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Pregnancy and depression

"How am I going to do this? I am going to be the worst mother. I can't do this. I won't be able to deal. My life is over. Why am I so selfish? Why am I not grateful? So many people struggle to conceive and yet I struggle to appreciate it? I so do not deserve this baby. I do not deserve to be a mother. "


Have any of those thoughts ever crossed your mind? I will be the first to admit that it did cross my mind when I was pregnant. Actually, it happened to me on most days. I had Antenatal depression.

So many emphasis has been placed on Postnatal depression that sometimes, people forget that our hormones, our emotions, our life start to change from the moment we find out we are pregnant. Before I go on, I would like to make it very clear that I was so grateful, in fact I was over the moon when I found out I was pregnant - I knew how lucky I was. In that year, I saw so many beautiful friends go through miscarriages and fertility issues that I was and I am forever grateful to get to be a mother.

Unfortunately, something changed in my second trimester. I started to feel exhausted, overwhelmed and generally anxious. My heart palpated when I was going to bed, I felt so alone, I felt like when I tried to talk - no one understood me. I didn't know how to express that I was happy to be a mum and I was so excited but I didn't know why I felt so down. I started to feel frustrated when I couldn't express myself to people, I kept to myself and started doubting myself. I felt that because I didn't and couldn't enjoy my pregnancy as much as I wanted to, I didn't deserve to be a mum. I felt guilty for feeling how I felt. It didn't seem fair to give me motherhood when I couldn't even make myself appreciate life in general. Looking in on myself, it was perfect. It IS perfect - a great partner, a new home, and a supportive family with a baby on the way. I mean A BABY! I was jumping up and down screaming with happiness when I found out I was pregnant. But what happened???!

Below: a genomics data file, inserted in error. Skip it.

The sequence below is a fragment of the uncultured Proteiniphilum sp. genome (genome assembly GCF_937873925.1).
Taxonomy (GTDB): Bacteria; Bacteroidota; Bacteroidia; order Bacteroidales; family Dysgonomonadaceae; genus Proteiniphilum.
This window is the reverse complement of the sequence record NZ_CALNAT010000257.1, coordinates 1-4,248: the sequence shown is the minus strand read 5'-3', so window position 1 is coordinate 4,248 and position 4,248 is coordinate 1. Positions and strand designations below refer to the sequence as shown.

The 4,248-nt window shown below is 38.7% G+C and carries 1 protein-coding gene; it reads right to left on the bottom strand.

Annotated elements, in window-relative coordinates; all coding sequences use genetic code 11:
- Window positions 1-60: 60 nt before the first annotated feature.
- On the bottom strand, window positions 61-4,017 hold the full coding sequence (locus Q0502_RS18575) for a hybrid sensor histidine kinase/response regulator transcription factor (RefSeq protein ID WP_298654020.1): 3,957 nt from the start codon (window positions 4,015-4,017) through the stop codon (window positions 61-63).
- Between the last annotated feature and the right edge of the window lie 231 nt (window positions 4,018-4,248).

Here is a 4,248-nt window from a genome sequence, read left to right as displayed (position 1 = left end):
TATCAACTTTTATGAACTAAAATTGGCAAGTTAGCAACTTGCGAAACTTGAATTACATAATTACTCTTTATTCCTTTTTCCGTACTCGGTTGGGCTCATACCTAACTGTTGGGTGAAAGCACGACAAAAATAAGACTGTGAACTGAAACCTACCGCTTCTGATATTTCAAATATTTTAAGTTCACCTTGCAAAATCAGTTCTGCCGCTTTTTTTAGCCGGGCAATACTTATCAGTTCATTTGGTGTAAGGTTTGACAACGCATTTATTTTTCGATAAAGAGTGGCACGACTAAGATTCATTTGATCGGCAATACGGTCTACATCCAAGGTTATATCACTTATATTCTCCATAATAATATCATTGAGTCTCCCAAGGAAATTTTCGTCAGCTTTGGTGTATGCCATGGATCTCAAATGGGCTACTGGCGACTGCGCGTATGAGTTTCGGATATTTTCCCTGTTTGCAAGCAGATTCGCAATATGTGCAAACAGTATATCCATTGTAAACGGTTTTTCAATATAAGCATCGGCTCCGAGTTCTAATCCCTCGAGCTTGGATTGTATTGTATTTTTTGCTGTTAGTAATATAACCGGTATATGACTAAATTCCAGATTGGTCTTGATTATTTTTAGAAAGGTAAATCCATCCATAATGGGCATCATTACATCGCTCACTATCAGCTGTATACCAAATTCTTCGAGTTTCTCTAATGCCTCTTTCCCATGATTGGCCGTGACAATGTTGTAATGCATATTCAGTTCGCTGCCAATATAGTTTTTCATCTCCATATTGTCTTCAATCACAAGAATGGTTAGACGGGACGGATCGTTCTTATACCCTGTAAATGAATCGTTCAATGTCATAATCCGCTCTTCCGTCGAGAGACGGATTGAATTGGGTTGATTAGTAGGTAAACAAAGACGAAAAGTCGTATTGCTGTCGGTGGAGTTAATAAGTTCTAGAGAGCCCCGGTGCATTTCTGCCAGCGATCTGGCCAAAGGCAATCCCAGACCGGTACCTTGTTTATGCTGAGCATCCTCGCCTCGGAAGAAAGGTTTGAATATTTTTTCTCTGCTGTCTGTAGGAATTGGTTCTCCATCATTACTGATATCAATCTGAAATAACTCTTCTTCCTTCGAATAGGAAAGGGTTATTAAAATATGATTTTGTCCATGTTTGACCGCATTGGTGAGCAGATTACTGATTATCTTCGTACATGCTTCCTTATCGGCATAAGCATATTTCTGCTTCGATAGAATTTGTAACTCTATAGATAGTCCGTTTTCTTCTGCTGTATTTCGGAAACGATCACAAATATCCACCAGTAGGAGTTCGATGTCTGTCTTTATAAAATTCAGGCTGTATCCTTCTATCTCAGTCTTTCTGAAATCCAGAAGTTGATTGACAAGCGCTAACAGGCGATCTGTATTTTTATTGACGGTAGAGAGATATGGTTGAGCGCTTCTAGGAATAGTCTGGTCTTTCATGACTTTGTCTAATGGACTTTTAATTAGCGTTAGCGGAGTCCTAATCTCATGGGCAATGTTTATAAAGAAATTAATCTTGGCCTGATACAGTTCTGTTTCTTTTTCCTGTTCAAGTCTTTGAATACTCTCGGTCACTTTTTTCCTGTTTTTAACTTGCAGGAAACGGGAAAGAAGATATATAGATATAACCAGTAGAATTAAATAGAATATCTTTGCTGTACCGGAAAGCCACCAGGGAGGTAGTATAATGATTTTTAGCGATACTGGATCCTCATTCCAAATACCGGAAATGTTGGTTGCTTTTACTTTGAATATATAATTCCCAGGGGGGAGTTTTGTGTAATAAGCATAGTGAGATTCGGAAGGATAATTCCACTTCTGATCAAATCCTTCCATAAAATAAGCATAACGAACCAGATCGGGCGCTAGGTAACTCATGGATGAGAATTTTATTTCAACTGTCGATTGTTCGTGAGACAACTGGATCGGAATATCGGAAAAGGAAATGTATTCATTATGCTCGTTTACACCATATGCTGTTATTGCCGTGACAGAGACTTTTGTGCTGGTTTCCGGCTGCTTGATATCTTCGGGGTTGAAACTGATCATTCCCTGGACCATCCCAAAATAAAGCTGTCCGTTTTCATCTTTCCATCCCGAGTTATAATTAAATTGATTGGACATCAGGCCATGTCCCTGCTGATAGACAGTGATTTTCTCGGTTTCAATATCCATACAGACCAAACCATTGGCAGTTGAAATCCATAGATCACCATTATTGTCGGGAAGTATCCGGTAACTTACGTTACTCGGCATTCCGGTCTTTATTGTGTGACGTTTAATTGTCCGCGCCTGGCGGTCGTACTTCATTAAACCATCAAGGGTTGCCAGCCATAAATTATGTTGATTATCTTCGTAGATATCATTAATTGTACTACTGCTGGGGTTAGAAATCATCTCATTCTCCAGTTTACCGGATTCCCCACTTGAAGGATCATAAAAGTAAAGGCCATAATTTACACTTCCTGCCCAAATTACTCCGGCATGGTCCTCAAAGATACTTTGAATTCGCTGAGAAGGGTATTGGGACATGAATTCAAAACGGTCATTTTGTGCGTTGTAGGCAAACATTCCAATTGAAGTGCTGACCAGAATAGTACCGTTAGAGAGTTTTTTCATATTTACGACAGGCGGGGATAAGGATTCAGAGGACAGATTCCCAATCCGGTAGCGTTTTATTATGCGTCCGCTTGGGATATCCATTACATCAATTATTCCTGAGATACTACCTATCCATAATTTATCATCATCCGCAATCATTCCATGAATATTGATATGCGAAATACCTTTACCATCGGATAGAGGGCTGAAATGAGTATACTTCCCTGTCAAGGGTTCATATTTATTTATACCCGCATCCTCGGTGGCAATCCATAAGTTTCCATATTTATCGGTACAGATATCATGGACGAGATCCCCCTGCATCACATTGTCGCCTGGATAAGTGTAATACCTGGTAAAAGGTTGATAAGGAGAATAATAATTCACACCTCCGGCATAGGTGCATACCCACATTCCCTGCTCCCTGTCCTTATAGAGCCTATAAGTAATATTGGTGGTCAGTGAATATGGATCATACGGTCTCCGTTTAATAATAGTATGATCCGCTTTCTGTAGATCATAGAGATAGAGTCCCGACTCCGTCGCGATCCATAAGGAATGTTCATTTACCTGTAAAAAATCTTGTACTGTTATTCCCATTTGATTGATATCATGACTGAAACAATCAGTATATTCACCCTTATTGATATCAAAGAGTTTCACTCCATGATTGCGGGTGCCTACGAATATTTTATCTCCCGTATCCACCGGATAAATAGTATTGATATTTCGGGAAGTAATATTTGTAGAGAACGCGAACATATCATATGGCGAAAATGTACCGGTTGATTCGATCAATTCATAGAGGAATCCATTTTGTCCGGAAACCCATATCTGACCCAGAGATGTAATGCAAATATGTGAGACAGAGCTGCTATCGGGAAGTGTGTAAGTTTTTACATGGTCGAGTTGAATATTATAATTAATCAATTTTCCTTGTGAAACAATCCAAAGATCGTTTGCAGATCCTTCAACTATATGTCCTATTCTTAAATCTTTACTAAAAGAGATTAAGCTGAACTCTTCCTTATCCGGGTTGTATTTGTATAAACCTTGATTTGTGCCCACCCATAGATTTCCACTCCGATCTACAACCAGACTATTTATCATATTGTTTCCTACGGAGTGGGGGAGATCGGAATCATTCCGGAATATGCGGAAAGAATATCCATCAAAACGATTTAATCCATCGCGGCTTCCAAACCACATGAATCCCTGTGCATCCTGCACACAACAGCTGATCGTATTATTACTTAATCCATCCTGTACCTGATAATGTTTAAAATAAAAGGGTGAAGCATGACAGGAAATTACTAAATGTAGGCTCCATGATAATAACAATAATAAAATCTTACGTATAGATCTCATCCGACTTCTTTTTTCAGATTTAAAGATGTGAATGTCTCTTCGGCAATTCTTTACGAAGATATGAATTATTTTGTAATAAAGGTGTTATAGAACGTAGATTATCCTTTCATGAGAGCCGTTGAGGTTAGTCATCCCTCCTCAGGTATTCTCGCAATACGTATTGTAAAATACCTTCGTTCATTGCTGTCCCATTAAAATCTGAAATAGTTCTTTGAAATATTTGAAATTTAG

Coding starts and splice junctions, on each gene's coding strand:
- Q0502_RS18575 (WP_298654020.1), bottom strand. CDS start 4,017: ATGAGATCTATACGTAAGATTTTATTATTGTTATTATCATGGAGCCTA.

Antenatal depression or also known as Prenatal depression is very real. It robs us mothers who suffer from it of the joy, happiness, excitement and anticipation of pregnancy that other mothers feel. It is more common than we think, about 1 in 8 women suffer from Antenatal depression - the degree of it is varied. What I had was not mild, I had thoughts that I did not want to be here. I was so scared. But you know what, I got through it and you can too.

One thing I know for sure and wish I knew was that IT IS TOTALLY OK to feel this way. Not only does our body goes through some MAJOR changes -a big part of pregnancy is our hormones rising and rising, making our emotions a massive rollercoaster - then add the life changing choices and making life plans to the situation. Where will be live? How will we afford a baby? and just as you are about to answer those questions, someone else tells you how to raise YOUR baby or what you should or should not do during pregnancy, birth and parenting. I mean it is not hard to become overwhelmed and anxious with all this going on - right?

For many mums who suffer Antenatal depression go on to develop P
ostnatal depression after baby is born but some also do not. I was fortunate enough to be better by the time my baby was worn. Nevertheless it was a scary thought, worrying about feeling like that again but for all I know, the moment I saw my daugher's face the first time, I knew that I had to do everything in my power to be the best mother I can be. To protect her and love her with all I have and I am sure every mother wants that so please know that if you suffer from antenatal or postnatal depression, there is light at the end even though it may not seem like it now. Family support and help from services available will help you through this.

If you are reading this and can relate, please do not feel embarrassed to ask for help and do something nice for yourself often. Relax your mind. I am a BIG advocate for Yoga for helping me through this. I started prenatal yoga and started to notice a difference, where I could appreciate and be present in the moment. It taught me to stop my thoughts and manage them better. It was unfortunate that Maternal Mental Health couldn't have me in their system until AFTER I had my baby but by that time I had gotten better. The referral process can be long, so please ask for help as soon as you can. Talk to someone, it may be more common than you think. Tell your midwife, your GP or obstetrician how you are feeling and they can refer you on. Treatment given is depended on individual needs.

I got through it and YOU CAN too.

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